Ibrahim Suffian is not a sage or the oracle of Malaysian politics; he is just a pollster. The new Chief Justice is not like Tun Zaki who is an UMNO man and I don’t think he can be intimidated by Najib. So some credit must go to him and even to Judge Zabidin. In fact, this decision saved UMNO-BN from total collapse and problems on the streets (a Malaysian Spring).

    But to say that the decision to acquit Anwar of the charge of sodomy is a sign of judicial independence is not totally correct. Of course, it can be regarded as a start of change in the judiciary which must be sustained with comprehensive reforms. Maybe the Mahathir jinx over our institutions including the Courts is finally broken.–Din Merican

  2. “So some credit must go to him and even to Judge Zabidin” — Dato

    Are you kiddin’ me?? This man should be charged with the criminal attempt to pervert the course of justice. He was acting out the role of advocate rather than an umpire from the get-go.

    Did he experience an epiphany twelve days after Christmas for him to change his mind? But he is not Christian. So what changed? A change of heart? He fell casualty to his own conscience for what is conscience if not God’s presence in Man. I ‘d say none of the above.

    Word got to him that he was free to make his decision based on the law and the facts as he found them? Who spread the word? The Chief Justice made his 3.00 am phone call the morning he was to announce the verdict which was set to be “Guilty as charged”? Why is there a need for the CJ to make that call in the first place?

  3. Excuse me, who says Pakatan got no Martyrs?
    PR still has a martyr in TBH, whom the Justice Bao devotees in Chinapek-land won’t forget so easily. The Malays have T. Pengarah Sarbani, formerly free-falling ex-customs man; and the Indians have Kugan, the death in custody and thoroughly misdiagnosed post-mortem specimen. See it’s about racial profiling again.

    Sometimes Professors of Law, don’t know dip-shit about Retributional Psychology. Same with their woozy ideas about the efficacy of the “Scape-Goat” phenomena. Anwar outside is definitely more dangerous than a caged Anwar. Predatory to all those slimy snakes and geriatric rats.

  4. According to members of the legal community who had been following this case handled by Judge Zabidin, the way Zabidin handled the case, he is a KANGKUNG JUDGE. He broke all procedures.

    He had ruled that Saiful was a credible witness, before calling for the defence. That means what Saiful said was true and any rebuttal from the defence is untrue. Whatever Anwar says against Saiful’s testimony is useless in court.

    It also means that as far as the judge is concerned, Saiful was telling the truth that Anwar sodomised him.

    Why call for the defence to rebut when you are ruled that Saiful is a credible witness? You have already convicted Anwar way back then.

    The judge pre-empted the testimony of the defence and yet called for the defence to rebut the prosecution case. How silly can a judge be.

    And now he acquits Anwar on the issue of DNA… that he was NOT 100% certain the DNA was not compromised. But then he already said Saiful is a credible witness.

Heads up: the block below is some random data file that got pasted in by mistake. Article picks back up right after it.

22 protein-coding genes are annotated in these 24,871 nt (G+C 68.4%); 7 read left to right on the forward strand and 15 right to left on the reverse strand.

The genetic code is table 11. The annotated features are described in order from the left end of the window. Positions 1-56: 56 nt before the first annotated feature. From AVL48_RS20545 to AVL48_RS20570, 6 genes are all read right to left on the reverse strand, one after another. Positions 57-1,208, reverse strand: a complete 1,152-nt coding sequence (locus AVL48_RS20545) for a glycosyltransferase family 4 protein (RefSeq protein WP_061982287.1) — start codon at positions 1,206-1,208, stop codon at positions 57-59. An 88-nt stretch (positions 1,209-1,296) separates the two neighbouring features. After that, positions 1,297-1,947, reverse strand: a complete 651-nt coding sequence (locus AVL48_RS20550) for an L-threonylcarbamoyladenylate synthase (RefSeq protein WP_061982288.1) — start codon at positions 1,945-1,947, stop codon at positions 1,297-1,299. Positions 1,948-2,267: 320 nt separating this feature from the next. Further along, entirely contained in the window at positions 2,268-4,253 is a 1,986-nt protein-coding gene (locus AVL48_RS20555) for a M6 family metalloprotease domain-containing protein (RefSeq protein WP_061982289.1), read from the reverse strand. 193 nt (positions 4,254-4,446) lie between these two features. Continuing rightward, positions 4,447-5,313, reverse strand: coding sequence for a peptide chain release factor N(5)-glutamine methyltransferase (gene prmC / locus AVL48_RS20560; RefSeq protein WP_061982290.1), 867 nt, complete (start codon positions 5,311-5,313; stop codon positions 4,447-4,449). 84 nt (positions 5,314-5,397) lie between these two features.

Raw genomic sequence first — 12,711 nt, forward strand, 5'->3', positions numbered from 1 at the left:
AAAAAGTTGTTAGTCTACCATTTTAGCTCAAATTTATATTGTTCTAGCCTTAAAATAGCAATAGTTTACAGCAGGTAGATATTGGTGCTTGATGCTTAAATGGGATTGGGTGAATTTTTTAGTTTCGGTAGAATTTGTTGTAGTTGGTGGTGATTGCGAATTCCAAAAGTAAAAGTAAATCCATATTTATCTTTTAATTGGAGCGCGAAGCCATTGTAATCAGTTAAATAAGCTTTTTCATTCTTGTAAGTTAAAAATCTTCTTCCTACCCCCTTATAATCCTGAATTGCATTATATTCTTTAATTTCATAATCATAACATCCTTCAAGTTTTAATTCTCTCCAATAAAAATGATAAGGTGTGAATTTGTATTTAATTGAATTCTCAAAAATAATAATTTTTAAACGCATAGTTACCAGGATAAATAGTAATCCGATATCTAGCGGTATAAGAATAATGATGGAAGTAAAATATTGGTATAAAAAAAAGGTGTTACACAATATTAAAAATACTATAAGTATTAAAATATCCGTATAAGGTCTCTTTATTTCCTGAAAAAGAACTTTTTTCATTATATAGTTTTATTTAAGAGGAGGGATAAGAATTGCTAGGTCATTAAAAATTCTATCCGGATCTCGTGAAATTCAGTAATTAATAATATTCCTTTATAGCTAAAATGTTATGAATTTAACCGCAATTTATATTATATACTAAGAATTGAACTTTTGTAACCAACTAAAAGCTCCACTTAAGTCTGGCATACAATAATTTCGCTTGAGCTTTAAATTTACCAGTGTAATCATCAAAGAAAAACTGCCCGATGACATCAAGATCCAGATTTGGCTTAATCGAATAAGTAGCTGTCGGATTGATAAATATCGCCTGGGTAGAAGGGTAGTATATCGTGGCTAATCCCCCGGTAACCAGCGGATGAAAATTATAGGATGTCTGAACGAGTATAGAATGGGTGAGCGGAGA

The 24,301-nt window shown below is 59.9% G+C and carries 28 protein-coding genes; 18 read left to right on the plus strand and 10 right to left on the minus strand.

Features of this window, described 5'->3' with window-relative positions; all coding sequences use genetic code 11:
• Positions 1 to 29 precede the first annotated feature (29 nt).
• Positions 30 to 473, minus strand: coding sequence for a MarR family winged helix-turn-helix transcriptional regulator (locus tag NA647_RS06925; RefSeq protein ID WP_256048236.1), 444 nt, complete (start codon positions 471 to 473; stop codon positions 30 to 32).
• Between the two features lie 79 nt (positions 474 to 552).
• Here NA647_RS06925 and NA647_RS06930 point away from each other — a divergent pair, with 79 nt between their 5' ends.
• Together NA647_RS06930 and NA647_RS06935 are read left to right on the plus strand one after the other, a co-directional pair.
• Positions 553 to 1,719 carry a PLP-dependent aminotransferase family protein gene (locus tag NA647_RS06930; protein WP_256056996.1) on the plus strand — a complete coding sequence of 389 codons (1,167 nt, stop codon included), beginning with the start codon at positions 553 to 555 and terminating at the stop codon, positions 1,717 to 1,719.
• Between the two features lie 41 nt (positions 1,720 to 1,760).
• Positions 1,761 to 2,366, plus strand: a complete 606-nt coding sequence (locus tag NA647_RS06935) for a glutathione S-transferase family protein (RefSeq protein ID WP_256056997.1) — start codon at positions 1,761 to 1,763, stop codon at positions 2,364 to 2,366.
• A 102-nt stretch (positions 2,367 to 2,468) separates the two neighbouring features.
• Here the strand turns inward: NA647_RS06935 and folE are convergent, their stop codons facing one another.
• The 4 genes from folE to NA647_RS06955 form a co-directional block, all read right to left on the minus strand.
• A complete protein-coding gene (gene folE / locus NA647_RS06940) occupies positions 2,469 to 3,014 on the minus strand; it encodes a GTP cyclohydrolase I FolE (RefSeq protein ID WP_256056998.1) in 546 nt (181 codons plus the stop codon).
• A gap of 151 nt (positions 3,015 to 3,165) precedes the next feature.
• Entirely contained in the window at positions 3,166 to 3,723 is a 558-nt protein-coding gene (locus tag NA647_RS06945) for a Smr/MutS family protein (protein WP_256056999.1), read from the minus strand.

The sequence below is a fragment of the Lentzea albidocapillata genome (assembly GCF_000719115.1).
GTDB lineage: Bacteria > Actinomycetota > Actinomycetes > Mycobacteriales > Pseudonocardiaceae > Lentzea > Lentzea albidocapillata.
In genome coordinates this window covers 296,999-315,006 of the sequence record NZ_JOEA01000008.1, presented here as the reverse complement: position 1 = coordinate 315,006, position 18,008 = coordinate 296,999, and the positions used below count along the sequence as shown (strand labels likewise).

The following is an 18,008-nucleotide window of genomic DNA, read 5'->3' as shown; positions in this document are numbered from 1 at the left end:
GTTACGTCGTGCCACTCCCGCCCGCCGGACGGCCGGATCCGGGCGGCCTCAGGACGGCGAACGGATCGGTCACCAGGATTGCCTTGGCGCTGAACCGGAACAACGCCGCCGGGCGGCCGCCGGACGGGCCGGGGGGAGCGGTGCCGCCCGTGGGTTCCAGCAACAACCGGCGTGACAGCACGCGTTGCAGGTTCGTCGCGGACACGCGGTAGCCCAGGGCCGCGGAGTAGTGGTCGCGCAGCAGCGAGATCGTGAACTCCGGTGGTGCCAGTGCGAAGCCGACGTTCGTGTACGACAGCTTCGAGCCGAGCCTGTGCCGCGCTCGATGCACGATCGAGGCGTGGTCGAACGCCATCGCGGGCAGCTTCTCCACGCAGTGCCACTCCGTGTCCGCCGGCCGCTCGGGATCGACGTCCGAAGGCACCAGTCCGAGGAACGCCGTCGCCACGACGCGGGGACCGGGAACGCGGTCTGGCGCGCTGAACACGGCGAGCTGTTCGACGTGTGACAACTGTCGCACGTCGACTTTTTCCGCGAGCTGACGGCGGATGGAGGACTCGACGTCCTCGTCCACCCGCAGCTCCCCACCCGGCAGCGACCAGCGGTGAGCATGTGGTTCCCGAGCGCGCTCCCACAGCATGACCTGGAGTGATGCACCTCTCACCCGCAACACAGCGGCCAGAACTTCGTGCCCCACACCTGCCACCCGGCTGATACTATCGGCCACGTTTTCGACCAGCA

A competent judge would have said there is prima facie case rather than to say that Saiful was a credible witness.

    Only a kangkung judge would rule this case for the prosecution by declaring the credibiliity of the prosecution witness and then acquit (correctly) based on evidence.

    Even thhe Bar Council that the way Zabidin handled this case is UNPRECEDENTED… as though he does not know how to apply the due process of the law.

    I agree with Mr Bean, this judge should be charged for incompetency.

    Even if he had found Anwar guilty, the Court of Appeal would have to overturn the guilty-verdict due to miscarriage of justice during the trial by the sitting judge.

  5. Listen guys,just as I have commented earlier,I am very sure Najib is gonna paint another picture,not to us Internet savvy,but to the kampong folks,the next step he takes,I’m sure is to have MACC charge Sharizat for Cowgate,then as Rais the rapist says”See the Govt doesn’t influence the Judiciary or MACC”,lets see whatelse Najib is up too,remember the percentage of votes from the Kampong Folks,he is addressing them now, what the opposition should concentrate on are the folks without access to the net n the guys in the hinterland(Sabah & Sarawak),I’d rather see more opposition’s money n manpower concentrate there then here in towns n cities,cover all our bases,n stop monkeying around,stop the stupid infighting within the PR’s parties,forgive n forget your petty squabbles n fight the real battle to win the War and the Grand prize shall be Putrajaya.

  6. The trial judge by his rulings denied the accused of a fair trial. He refused to admit exculpatory evidence and admitted into evidence that which is more prejudicial than probative. His misuse of his discretion amounts to abuse of process.

    His peers on the Bench should string him up by his balls for flushing whatever is left of their reputation down the toilet.

  7. MR Bean, I volunteer to buy the strings, if someone willing to do the hanging.

    I am even willing to buy a kwali and oil for frying..